Another way for Kazakhstan to “benefit” from an end to the Syrian war, besides a much-awaited de-escalation in regional geopolitics, is to polish up its own international image. In 2010, Central Asia’s biggest economy held a summit of the Organization for Security and Cooperation in Europe (OSCE), which was attended, among others, by then–Secretary of State Hillary Clinton. The following year, it hosted the Winter Asian Games; and in early 2017, it held the Winter Universiade (academic olympiad). The next big event the country will host is the International Exposition (EXPO), set to open its doors on June 10, 2017. EXPO 2017 will showcase global achievements in the field of renewable and cleaner energy. However, a far more desirable advertisement for Kazakhstan, in particular for its political leadership, would be the awarding of the Nobel Peace Prize to President Nursultan Nazarbayev. He has been seeking the world’s most prestigious political award since 2006. His chances slimmed greatly in 2011, when social unrest in the western town of Zhanaozen left 16 dead and more than 100 wounded (Expo2017astana.com, March 7; Lsm.kz, February 13; Inform.kz, December 16, 2011; RIA Novosti, December 2, 2010).
The obvious obstacle to Kazakhstan’s successful contribution to a peace settlement in Syria is the sheer complexity of the conflict per se. Against all odds, President al-Assad has managed to cling to power since early 2011 and has shown no signs of quitting, unlike fellow autocratic leaders in Tunisia (fled the country), Egypt (overthrown and imprisoned) and Libya (killed). Although they pursue somewhat differing agendas in Syria, Russia and Iran remain staunchly in favor of the ruling Alawite regime in Damascus. On the other side, Turkey and the West have been clamoring for the departure of al-Assad’s clan and the subsequent incorporation of the domestic opposition into a new system of governance. Since Kazakhstan is not a stakeholder and can only provide a platform for dialogue, its role is necessarily limited to protocol issues. Unlike regarding Ukraine, for example, Nazarbayev is not personally familiar with the inner workings of the Syrian political system and is unable to influence any internal party to the conflict (RBC, February 12; Deutsche Welle—Russian service, January 22).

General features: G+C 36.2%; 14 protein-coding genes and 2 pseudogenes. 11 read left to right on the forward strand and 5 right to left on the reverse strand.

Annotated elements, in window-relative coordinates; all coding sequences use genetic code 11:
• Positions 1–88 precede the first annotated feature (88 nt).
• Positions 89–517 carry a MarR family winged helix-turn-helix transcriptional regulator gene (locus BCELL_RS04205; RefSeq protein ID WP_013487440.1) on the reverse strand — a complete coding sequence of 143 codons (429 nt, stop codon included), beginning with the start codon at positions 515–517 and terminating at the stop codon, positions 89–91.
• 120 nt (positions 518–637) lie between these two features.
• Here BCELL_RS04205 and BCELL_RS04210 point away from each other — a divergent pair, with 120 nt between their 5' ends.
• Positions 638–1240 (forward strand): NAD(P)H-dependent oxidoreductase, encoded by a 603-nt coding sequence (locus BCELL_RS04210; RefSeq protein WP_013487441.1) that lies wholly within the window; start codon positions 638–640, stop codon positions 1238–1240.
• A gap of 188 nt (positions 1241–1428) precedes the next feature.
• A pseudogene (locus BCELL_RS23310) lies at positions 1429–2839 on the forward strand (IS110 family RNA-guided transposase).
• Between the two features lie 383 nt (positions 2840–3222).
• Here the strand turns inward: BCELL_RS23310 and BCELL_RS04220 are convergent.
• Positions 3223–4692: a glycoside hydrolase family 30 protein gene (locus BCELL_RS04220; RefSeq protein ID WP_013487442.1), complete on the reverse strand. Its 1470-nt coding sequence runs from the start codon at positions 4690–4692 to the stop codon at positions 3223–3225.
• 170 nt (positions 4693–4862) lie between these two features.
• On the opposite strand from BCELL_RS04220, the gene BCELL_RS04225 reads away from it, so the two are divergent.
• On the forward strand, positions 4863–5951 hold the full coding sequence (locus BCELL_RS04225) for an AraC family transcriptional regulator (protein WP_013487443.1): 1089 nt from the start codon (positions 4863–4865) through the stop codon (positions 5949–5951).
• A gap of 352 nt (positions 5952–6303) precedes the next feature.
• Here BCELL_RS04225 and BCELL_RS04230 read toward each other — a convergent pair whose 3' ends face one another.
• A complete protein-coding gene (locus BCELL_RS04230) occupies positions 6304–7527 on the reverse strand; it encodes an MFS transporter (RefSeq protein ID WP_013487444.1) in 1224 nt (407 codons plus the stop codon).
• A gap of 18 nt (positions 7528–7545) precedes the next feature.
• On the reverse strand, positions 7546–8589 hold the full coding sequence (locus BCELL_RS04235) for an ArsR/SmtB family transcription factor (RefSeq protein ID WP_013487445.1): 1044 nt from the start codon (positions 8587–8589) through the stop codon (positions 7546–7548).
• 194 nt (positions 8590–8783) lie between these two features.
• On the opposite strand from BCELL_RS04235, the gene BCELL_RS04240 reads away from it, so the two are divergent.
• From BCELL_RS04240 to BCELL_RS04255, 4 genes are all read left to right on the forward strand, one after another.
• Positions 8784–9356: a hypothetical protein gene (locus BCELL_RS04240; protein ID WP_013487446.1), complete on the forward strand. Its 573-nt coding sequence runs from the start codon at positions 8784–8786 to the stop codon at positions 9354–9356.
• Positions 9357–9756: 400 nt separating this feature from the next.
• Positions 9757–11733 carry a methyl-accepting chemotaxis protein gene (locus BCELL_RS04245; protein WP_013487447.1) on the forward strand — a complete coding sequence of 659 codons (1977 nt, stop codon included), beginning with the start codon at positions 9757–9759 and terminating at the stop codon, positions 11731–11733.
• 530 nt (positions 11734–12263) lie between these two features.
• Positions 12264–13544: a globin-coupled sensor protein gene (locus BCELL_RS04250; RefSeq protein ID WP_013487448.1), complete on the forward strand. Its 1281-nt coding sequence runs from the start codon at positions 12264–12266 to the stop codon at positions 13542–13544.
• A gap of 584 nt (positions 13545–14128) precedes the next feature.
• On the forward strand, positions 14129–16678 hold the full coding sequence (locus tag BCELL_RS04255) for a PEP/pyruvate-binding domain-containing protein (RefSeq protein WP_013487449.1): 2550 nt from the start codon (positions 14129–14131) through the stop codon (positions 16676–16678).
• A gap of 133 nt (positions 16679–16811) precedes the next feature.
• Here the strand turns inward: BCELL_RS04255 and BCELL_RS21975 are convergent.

The much bigger problem is Kazakhstan’s struggle to remain an unbiased mediator. With President Donald Trump’s administration in Washington having shown little if any practical interest in Central Asia to date, and with Turkey embroiled in an endless spat with Europe over democracy and refugees, Russia and Iran appear to be the real influencers over the Syrian conflict. In late February, Kazakhstan, which is a non-permanent member of the United Nations Security Council for the whole of 2017, abstained from voting on a Western-sponsored resolution imposing new sanctions on Syria. Russia and China vetoed the proposal. The United States was, furthermore, conspicuously absent from the January and February 2017 rounds of peace talks in Astana, as the US ambassador only modestly attended as an observer. It is difficult to see how any peace process could take place in Syria without US involvement. But Kazakhstan currently lacks the means to sort out the differences between Moscow, Tehran, Ankara and Washington (Inform.kz, February 28; Interfax, January 21).